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Mourn: Self Worth

I’m in trouble/ I’m in trouble/ I’m in trouble.” After three albums of prickly rock, Barcelona’s Mourn have finally declared creative bankruptcy with their latest, the appropriately titled Self Worth. Whereas previous entries in their catalog attempted to stake a claim on the vacancy for guitar rock in modern music, this go-round the band has resigned to pantomiming the wealth of influences that came before them. This isn’t paying homage, either; it feels more like pageantry on Self Worth.

Springing to life somewhat prematurely in 2014, Mourn saw a rise in stock thanks to several online publications catching on to their dual vocalist aesthetic and expressing appreciation for the stripped-down sound. But as time draws on, the band’s music has increasingly felt more and more disconnected, and that’s the main gripe with Self Worth, an album that plays like a band going through the motions and less like a creative expression. Nearly every track starts and stops similarly, very brisk and intense, then trails off, as if eager to finish without saying much. Cuts like “The Tree” stand out—despite droning on in moments with near indecipherable babble, the instrumental background noise actually comes across enjoyable.

The previously referenced “I’m in Trouble” is the nadir here though. Two minutes of noise and shouting, and not even with insightful lyrics, mars any credibility for Self Worth. The album only focuses on playing fast and loud. Despite the press statement that the band worked more closely this time around, that doesn’t bode well. It feels as though they are in a similar predicament to a band like Hinds, or Bully, who jumpstarted their careers by piggy-backing on each other’s successes. This leads to derivative howls and predictable mope-rock tendencies.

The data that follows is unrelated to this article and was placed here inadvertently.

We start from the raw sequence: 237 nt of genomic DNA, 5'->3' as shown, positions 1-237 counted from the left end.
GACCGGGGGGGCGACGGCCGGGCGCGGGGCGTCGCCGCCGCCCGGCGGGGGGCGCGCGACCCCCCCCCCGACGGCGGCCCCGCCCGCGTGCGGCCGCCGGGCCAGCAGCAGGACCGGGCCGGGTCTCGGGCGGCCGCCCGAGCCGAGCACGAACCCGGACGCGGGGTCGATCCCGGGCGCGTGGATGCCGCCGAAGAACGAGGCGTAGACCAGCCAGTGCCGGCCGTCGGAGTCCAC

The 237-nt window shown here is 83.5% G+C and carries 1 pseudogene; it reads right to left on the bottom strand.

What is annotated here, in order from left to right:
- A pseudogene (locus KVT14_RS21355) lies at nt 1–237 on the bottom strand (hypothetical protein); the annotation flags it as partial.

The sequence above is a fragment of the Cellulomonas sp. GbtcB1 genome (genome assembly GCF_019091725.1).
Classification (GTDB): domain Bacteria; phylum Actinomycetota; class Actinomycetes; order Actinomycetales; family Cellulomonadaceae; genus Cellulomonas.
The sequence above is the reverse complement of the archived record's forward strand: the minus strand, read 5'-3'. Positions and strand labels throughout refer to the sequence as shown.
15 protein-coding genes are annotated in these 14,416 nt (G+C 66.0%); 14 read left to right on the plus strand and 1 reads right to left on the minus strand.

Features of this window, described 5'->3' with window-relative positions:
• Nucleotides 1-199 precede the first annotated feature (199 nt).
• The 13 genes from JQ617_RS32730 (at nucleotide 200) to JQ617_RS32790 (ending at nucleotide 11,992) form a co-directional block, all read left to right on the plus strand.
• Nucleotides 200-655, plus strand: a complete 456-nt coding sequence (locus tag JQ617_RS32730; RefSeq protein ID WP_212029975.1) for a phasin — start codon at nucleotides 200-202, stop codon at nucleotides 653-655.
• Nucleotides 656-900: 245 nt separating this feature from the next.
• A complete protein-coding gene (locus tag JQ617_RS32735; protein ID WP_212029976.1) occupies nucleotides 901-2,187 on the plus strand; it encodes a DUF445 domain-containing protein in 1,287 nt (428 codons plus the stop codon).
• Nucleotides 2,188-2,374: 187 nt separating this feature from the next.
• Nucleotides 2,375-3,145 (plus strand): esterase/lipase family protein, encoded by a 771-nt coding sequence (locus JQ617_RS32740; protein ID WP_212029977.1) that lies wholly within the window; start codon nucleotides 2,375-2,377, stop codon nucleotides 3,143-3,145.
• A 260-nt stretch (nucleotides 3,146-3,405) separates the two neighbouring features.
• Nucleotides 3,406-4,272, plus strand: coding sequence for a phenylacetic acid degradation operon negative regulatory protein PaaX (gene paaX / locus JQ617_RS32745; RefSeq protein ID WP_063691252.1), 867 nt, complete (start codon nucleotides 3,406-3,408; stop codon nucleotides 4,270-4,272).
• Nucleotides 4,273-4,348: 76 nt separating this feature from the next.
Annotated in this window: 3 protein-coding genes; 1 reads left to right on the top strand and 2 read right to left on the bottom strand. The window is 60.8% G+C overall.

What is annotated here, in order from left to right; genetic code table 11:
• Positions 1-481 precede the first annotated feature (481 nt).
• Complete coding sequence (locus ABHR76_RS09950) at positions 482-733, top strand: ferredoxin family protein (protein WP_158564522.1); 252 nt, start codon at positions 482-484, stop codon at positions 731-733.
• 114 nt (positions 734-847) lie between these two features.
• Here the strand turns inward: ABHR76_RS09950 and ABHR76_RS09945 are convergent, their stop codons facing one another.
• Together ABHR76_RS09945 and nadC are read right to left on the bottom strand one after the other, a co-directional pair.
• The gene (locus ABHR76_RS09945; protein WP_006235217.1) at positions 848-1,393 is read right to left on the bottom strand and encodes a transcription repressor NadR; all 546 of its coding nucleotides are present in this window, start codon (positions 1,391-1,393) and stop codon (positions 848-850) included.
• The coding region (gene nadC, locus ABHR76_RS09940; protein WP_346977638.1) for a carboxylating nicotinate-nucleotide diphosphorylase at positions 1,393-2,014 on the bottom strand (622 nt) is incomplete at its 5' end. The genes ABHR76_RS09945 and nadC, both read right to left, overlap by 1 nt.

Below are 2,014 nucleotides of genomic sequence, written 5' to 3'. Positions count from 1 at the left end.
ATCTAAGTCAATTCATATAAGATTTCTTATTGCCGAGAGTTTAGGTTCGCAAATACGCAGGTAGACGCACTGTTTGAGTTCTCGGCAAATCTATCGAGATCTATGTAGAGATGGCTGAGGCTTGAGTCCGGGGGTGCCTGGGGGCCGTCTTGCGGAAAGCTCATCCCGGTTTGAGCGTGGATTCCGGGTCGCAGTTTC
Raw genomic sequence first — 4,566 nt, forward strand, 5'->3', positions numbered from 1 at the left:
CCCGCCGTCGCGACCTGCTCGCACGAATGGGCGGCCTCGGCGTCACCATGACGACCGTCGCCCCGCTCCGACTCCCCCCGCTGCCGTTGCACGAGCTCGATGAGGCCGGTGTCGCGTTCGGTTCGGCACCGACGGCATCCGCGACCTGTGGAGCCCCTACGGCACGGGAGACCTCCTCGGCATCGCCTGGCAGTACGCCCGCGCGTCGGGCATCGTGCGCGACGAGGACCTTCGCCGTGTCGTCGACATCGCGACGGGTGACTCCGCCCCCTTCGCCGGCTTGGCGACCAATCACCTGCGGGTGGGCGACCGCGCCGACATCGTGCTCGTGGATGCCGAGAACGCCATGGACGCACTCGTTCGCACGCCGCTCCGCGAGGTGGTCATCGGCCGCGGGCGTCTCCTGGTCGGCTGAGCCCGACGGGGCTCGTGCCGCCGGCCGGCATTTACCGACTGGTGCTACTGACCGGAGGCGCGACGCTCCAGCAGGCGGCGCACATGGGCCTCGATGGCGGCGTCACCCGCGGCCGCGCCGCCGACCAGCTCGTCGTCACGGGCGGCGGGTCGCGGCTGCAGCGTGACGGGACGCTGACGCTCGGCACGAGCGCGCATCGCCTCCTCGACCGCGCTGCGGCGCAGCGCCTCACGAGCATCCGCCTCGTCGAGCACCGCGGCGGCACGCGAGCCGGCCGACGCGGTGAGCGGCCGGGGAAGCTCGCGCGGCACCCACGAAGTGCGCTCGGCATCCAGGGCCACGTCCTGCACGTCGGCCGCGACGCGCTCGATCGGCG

Even lyrically, Mourn shows their boredom with uninspired lines like “I’d rather die/ A thousand times/ Before letting you know/ How I feel about you” from “Call You Back.” This is mundane rock that shares more in common with emo pop from the early 2000s than it does with their much superior previous album Sorpresa Familia. This time around though, Mourn wants to make a empowerment album, which is all the rage.

Mourn finds themselves stuck, or “in trouble” possibly, on Self Worth. After so many setbacks with labels and line-up changes, the band approaches a new problem—redundancy. None of Self Worth feels emotive, just rushed and sloppy with faux empowerment motives. The only true reprieve comes from random bass lines on “Apathy” that underline a decent spoken word section. The rest just feels like a band trying hard to sound different but using the same methods when tossing stuff at a wall and hoping something sticks.

Mourn show their age and inexperience on their fourth album, opting for misguided fist-raising with no clear spark.
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